Following on from thinking last week about culture and creativity, and the relationship between the unreal computer world, and real arts. I’ve noticed a thing. I’ve become accustomed to the ways computers and the net operate. The back button. The undo function. The search facility. There are times when, in normal working, it occurs to me to want one of these features. Real life doesn’t have a back button.
We’ve been set building recently, for the school’s upcoming production. All very low tech, lots of cardboard and paint. No ‘undo’ option there either. A mistake means doing it again, or accepting the flaw. It’s such a radically different way of working.
Of course most people for most of human history have done without search engines, and undo buttons. Most human invention has been undertaken with no way back if you mess it up. I wonder what the ease of undoing most of our work does for modern creativity? Is it a good and useful thing, or does it make us slack?
Over the last couple of years I’ve gone back to using paper for some projects. It frees me from needing the computer on and enables me to work in different places. It also requires me to focus my mind. I don’t have the world’s best handwriting, for a start. But I’ve noticed a peculiar thing. My typos are creeping into my writing. I sometimes write ‘jsut’ by mistake. I have no idea why this is happening, and it bothers me. My spelling isn’t great, and although spellchecker has helped me improve, I do wonder about the written mistakes that came from typos.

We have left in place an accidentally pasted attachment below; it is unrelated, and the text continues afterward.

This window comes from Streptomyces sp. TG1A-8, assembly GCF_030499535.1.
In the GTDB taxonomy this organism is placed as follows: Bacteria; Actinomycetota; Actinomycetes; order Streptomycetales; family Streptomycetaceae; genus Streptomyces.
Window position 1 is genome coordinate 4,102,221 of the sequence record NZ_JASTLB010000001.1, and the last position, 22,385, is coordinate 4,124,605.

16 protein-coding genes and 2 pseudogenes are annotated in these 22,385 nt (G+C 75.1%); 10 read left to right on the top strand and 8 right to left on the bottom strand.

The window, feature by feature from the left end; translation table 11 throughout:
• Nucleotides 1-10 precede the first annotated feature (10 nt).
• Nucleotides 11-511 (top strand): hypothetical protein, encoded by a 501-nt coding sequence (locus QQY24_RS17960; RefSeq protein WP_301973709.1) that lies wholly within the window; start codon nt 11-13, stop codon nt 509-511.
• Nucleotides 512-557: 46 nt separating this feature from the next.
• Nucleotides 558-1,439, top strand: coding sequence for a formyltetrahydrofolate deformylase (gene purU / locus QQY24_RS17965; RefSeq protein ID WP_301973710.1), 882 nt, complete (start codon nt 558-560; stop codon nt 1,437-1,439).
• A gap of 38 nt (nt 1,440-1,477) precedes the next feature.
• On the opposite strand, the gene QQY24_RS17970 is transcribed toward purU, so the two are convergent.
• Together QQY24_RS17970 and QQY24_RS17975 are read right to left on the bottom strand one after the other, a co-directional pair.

It takes a lot more discipline to write, or practice any art without the safety net of a back button. There’s a requirement for attention to detail. There’s so much difference between art made in the moment – the live performance, the hand written book, the hand drawn art, and something you can undo and redo to your heart’s content. There are of course good things about being able to polish and improve, but it can make us lazy. It’s easy to develop a throw something together now, fix it later policy.
And the over-polished can start to look, sound a bit unreal. Last night I heard a live recording of the current chart topper, Oliver Twist. Live it had a wild, almost anarchic and joyful quality far more vivid than anything in the cleanly recorded and carefully produced ‘proper’ version.
One of the reasons I like folk, is because I like things that are a bit more real, and a bit less shiny. Unshiny, from a writing perspective, may mean technically awry, but it can mean having all the idiosyncrasies and unique features of voice ironed out of it to make the work sound standard and anonymous. I’m no fan of that. Fortunately, the computers are not yet trying to do that to me.
Now, what has the spellchecker spotted?